One of the things I’ve discovered in the knitting of this sweater is that magic loop is actually pretty awesome! When I went to start the first sleeve, I couldn’t find any size 6 dpns, so I decided out of desperation to try magic loop. I remember deciding I didn’t like it years and years ago, back when I first started knitting small-circumference things in the round – so this was probably something like 18 years ago. I don’t even remember what I didn’t like about it! Well, turns out Past Me was wrong – magic loop is GREAT! It’s so much easier to try the sleeves on as I’m knitting them, too. I may shift away from dpns for good now that I’ve got the practice of two sleeves worth of knitting under my belt.
As I’m nearing the end of this sweater project, I’m also nearing the end of Spring Semester. Three more weeks worth of classes, then another week or two of grading. This has been the hardest semester of teaching I’ve ever done, and it’s not like last Spring (or last Fall) were easy in any way. But at this point, everyone is burnt out, both faculty and students, and not having a Spring Break just exacerbated that in the worst way. I’m trying so hard to help my students figure out how to limp over the finish line, but I’m running on a tank that’s been empty for months myself. It’s just so hard.
Maybe by this time next week I’ll have a completely finished sweater to share? Just in time for it to have warmed up – though, this is Western NY we’re talking about, so I may still get a few wears out of this sweater before warm weather truly arrives. We’ll see.
Today is my 38th birthday. (It’s also the start of Ramadan, so I send good wishes to all who celebrate!)
38 doesn’t seem like an especially “interesting” birthday, though I suppose it does mean that it’s now been 20 years since I was in high school. Time has been really weird this year because of the pandemic, but also because I’m getting more and more older than my students (I teach first-year writing) each year. This semester, a student who was researching music trends from when I was in high school referred to that time period in their paper as the “late 1900s” which just sounded SO bizarre to me! But I guess that’s me: a late 1900s baby!
I got my 2nd COVID vaccine shot on Wednesday last week, and it really did a number on me, but I’m so so grateful to be able to slowly let go of the terror I’ve carried for the past 13 months about how vulnerable my damaged lungs and wacky immune system issues made me.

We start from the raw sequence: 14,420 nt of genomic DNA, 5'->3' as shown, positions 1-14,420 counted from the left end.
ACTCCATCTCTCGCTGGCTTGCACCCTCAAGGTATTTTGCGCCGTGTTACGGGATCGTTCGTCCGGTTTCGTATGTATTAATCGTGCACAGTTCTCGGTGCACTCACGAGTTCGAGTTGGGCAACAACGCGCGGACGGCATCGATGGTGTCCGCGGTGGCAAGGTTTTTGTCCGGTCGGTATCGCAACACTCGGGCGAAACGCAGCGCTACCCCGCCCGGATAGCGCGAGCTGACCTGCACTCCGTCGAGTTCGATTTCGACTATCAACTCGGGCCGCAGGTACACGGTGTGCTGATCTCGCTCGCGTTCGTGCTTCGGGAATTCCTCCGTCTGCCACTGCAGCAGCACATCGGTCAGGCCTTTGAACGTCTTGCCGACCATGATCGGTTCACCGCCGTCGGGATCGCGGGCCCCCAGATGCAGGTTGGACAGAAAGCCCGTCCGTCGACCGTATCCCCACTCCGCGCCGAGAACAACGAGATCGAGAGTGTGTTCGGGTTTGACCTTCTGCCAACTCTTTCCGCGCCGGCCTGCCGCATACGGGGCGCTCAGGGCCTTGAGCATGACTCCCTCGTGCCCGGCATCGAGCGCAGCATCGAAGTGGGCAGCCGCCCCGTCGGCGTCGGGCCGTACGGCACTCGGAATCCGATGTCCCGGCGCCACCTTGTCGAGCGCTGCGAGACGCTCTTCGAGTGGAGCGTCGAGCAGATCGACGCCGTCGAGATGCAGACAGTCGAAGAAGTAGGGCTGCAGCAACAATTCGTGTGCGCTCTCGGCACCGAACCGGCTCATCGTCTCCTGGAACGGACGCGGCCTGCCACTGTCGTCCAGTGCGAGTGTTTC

Last week was also the virtual Conference on College Composition & Communication, at which I helped to lead a couple of Standing Group meetings (Cognition & Writing, and Language, Linguistics & Writing) and a workshop – thankfully, all of those things took place prior to me getting my shot, which meant that when I was knocked flat afterward, all I needed to be was an audience member, and I could do that from the couch, with my knitting. Which meant that I made a pretty good amount of progress on my embroidered flower sweater, between the knitting I did while waiting after my shot and the knitting I did during the various talks I attended, including an INCREDIBLE keynote talk from Roxane Gay.
I finished the back bottom hem during a talk yesterday. I’m giving the sweater a split hem, because I just like them!
Once the sleeves are finished, I’ll finish the embroidery and do a good blocking. You might not be able to tell from the photos, but I added a few bobbles at sides, around the hem split, to be embroidered into flowers, and I plan on adding a couple of flowers at each cuff on the sleeves. I probably won’t actually get to wear this sweater until next winter, but it’ll be worth the wait, I think!
I knew when I dreamed up making a sweater based on the “Late Bloomer” mittens from Making magazine that it would be a labor of love. It’s slow-going, but with a bit of embroidery each evening, I’ve now got flowers completely encircling the yoke! I just need to embroider them a bit further down on one side and then I’ll be ready to make decisions about how much deeper to make the yoke before splitting for body and sleeves. I just want to make sure that I account for any change in fit that results from the density of the flowers before I do that!
I only wish that the Ravelry team had applied such care and thoughtfulness to the way they approached the redesign of the website last year. Today is the day that they are eliminating the “Classic View”, and it may well be the last day I can use Ravelry. If you are a Ravelry user who has not been negatively impacted by the redesign, can you please stand in solidarity with those of us who are by logging out today through April 2nd?